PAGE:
Today, as the COP28 focus shifts to food, agriculture and water, we look at how cities can improve climate resilience by tackling floods and droughts and exploring the valuable insights mayors can bring to shaping national and international climate policy.
Urban areas, home to more than half of the world’s population, face daily water-related challenges—Floods, droughts and water scarcity-Which 90% are attributed to extreme weather events and the resulting disasters. Vulnerable communities bear the brunt; C40 cities in low- and middle-income countries Ten times more More vulnerable to floods and droughts than high-income countries.
Mayors recognize the scale of this challenge and are united in action to protect their communities and the environment. What mayors and sub-national leaders are doing to meet local, national and global climate goals is important. Although C40 cities are making a difference, addressing climate challenges requires national and global cooperation.
Local action, significant impact
Cities in the C40 network demonstrate that strong local leadership can save lives and build communities resilient to floods and droughts.
RotterdamIt uses 'green’ and 'blue’ roofs to increase rainwater absorption, reduce water treatment costs, reduce air pollution and increase biodiversity, combating flood risk due to high urban population density and lack of ground-level absorbent surfaces.
Rio de Janeiro An emergency protocol is in place to reduce the impact of flood events on low-income communities. Using SMS (text) alerts and sirens to direct city dwellers to pre-built shelters, demonstrating a proactive approach to protecting local populations.
Phoenix and Tucson established the Phoenix-Tucson Water Partnership to prepare for future water shortages. This joint effort allows both cities to secure water supplies, collaborative leadership and strategic cost-savings methods to help keep residents safe and healthy during droughts.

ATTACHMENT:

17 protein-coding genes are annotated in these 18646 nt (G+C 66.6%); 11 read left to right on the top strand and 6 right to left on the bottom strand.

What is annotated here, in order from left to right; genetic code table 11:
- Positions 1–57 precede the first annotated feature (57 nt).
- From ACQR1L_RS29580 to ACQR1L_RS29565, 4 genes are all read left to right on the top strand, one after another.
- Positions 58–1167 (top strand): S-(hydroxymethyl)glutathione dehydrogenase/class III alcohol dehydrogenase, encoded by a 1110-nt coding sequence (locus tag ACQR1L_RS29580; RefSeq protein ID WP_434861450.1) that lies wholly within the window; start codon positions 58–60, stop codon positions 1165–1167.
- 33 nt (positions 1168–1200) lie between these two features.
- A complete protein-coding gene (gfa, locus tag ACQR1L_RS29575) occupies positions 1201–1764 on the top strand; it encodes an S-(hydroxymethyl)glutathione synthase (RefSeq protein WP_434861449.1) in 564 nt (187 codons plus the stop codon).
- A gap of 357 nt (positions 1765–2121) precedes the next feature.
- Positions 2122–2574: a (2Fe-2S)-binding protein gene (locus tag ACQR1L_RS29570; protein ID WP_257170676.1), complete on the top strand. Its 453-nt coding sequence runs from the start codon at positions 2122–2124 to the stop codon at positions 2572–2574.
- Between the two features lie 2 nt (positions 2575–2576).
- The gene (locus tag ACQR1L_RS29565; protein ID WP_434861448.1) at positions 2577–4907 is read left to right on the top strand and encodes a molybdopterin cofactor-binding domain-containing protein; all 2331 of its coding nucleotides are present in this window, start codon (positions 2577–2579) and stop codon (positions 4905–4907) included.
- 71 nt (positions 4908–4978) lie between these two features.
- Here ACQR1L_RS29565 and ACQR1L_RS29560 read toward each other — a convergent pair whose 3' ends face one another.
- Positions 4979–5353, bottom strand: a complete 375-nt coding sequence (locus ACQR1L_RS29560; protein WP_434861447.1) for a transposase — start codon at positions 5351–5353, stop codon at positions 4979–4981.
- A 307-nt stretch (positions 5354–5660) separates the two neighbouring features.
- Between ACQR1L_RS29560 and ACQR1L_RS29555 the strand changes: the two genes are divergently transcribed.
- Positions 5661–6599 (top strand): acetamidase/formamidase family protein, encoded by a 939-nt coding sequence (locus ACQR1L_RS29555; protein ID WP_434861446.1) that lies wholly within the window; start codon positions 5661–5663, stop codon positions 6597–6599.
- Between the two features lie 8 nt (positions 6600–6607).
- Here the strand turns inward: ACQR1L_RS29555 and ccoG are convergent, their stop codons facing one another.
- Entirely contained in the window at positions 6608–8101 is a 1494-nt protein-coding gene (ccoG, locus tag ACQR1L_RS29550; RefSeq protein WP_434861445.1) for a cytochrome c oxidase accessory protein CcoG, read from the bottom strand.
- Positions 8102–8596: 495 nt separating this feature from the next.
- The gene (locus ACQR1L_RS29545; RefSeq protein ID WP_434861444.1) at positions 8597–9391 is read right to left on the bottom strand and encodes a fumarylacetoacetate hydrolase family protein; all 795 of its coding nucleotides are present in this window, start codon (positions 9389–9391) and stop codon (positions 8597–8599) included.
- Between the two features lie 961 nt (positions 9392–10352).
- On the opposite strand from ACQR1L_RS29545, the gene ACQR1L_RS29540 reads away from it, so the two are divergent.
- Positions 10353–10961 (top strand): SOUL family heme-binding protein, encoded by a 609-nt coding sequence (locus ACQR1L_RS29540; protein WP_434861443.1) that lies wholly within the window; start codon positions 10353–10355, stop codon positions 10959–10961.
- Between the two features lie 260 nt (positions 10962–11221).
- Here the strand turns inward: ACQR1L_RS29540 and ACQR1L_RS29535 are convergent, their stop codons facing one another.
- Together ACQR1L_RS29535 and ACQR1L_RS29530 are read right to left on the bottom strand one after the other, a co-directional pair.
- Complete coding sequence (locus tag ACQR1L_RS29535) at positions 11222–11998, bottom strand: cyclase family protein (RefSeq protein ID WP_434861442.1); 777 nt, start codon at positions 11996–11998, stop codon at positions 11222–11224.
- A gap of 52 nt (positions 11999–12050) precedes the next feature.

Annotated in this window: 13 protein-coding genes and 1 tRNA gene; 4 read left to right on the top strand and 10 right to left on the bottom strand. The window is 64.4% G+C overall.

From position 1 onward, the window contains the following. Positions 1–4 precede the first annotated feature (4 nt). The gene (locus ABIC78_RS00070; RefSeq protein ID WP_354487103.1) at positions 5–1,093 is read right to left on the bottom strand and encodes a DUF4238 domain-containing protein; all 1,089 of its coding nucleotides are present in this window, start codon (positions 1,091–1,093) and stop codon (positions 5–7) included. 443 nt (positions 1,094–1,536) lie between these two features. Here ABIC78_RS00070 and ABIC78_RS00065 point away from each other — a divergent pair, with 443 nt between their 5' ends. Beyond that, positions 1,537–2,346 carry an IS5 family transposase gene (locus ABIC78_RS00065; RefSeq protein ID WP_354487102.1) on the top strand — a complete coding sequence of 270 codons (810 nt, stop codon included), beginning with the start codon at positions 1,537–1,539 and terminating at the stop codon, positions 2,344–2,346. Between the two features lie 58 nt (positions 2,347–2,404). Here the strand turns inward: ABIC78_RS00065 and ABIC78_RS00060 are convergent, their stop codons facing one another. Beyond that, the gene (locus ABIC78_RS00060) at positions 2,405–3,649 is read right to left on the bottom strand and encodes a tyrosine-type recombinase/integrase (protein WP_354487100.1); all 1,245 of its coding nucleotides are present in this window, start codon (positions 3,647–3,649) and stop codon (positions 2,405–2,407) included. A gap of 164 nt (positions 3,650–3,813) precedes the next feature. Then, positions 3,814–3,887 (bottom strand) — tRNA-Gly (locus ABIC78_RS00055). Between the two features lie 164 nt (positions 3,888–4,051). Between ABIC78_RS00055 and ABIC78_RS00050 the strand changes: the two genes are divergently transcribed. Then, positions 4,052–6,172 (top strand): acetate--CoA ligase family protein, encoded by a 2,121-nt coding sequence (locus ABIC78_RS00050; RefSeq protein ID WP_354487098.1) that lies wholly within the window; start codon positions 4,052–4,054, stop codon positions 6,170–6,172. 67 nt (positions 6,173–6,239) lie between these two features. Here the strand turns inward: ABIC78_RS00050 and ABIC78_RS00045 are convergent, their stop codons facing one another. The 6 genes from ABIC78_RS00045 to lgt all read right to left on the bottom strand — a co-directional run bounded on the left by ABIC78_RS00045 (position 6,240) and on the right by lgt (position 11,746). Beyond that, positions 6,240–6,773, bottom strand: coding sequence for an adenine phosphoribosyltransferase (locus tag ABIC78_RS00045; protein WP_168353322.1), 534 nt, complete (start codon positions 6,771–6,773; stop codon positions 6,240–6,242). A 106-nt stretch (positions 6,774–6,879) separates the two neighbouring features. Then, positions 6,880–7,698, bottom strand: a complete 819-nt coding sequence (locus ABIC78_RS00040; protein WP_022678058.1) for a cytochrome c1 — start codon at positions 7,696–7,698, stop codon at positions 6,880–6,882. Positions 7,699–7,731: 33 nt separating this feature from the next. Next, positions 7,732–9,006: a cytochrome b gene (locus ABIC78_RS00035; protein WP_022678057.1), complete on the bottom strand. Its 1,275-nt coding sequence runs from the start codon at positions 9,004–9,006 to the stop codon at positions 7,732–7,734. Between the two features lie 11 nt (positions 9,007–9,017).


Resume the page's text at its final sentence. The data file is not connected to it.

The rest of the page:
TokyoThe Metropolitan Government of India manages online Flood Hazard Map Covering 14 zones across the city, detailing the possibility of flooding due to heavy rains. Residents can check the predicted flood severity and flood depth. Municipal status Flood hazard maps Evacuation sites are also available through an online tool.
These city actions highlight how mayors provide invaluable experience and expertise in local implementation that can be incorporated into national and international climate policy.
Accelerating water-safe cities and stimulating global ambition
Pursuing global ambitions, 17 cities joined Recently the C40 Water Safe Cities Accelerator was launched. The accelerator is a commitment by cities to implement policies to address flood and drought risk by 2030. Improving the resilience of cities by 2030. Cities joining the accelerator include Buenos Aires, Copenhagen, Freetown, Jakarta, Lisbon, Los Angeles, Milan, New Orleans, New York City. , Oslo, Phoenix, Quezon City, Quito, Rio de Janeiro, Rotterdam, Tokyo and Tshwane.
As COP28’s Food, Agriculture and Water Day unfolds, City leaders are willing to cooperate with national governments Setting targets and implementing climate policies, unlocking resources and accelerating progress in key sectors including buildings, transport, waste and water. At COP28 and beyond, let’s work together to create a prosperous future for everyone, everywhere.